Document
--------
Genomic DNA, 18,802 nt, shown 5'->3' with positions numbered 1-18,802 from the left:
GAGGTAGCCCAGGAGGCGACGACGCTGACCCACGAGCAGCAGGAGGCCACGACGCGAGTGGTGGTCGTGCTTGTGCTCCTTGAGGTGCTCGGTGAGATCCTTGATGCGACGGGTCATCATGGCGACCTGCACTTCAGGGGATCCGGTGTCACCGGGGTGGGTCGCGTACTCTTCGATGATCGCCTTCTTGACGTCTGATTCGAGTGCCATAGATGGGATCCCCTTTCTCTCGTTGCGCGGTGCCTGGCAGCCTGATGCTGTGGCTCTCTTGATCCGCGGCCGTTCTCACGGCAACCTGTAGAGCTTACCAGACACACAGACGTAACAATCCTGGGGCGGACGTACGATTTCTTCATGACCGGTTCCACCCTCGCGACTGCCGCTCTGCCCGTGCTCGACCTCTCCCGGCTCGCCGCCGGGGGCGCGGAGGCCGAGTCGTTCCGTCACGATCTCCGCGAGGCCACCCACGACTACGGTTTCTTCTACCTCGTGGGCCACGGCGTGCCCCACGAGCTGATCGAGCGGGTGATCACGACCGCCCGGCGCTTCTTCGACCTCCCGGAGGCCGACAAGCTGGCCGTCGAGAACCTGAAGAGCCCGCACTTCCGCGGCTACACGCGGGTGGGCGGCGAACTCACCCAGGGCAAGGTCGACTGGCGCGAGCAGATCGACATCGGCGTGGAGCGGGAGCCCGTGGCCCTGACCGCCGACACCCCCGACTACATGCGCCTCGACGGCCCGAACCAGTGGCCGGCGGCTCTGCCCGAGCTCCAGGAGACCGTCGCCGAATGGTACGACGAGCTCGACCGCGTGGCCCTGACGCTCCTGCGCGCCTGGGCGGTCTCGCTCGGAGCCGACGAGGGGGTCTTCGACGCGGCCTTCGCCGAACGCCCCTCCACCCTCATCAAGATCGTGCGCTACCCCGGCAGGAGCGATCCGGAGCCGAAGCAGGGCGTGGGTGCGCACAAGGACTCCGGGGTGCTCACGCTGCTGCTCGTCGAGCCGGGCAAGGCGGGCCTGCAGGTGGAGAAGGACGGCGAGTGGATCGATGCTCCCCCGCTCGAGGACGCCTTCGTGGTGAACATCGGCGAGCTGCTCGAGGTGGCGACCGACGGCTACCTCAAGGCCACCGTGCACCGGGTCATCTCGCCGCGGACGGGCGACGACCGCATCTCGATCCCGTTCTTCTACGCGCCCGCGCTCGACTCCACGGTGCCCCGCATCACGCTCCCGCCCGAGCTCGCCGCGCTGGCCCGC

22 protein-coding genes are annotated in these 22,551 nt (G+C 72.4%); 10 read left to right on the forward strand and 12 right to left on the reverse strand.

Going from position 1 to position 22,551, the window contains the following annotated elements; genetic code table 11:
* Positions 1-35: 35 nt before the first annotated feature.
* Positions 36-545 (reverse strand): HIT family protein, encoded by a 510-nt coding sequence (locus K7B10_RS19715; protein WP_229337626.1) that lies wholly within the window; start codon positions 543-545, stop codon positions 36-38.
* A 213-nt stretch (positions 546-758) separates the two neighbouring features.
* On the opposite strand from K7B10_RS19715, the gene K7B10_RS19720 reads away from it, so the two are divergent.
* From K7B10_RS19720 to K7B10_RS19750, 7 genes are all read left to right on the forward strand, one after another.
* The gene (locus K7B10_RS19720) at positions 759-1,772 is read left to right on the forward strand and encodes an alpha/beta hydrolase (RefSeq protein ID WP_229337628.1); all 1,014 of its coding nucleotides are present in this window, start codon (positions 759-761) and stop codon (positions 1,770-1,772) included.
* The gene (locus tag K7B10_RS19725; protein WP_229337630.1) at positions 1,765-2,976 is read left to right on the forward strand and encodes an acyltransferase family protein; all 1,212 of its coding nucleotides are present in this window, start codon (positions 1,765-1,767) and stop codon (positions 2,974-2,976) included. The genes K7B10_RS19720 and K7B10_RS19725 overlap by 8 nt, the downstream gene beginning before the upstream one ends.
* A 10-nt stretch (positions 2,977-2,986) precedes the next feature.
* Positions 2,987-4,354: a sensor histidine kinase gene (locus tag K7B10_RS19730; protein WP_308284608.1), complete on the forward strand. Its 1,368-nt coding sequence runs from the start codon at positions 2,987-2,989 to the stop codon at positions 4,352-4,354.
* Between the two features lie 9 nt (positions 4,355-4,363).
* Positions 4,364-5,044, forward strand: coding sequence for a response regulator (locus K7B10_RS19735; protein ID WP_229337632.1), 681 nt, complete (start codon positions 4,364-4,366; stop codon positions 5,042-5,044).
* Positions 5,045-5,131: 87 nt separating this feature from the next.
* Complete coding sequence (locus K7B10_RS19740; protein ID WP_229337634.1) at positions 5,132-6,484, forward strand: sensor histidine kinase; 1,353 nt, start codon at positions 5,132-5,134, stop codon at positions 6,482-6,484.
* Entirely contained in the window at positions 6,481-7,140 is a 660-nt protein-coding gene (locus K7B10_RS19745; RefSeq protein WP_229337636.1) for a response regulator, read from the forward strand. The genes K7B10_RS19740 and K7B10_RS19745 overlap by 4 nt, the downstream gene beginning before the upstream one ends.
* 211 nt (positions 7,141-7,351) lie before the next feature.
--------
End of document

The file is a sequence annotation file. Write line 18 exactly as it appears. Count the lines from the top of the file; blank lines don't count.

* Entirely contained in the window at positions 6,481-7,140 is a 660-nt protein-coding gene (locus K7B10_RS19745; RefSeq protein WP_229337636.1) for a response regulator, read from the forward strand. The genes K7B10_RS19740 and K7B10_RS19745 overlap by 4 nt, the downstream gene beginning before the upstream one ends.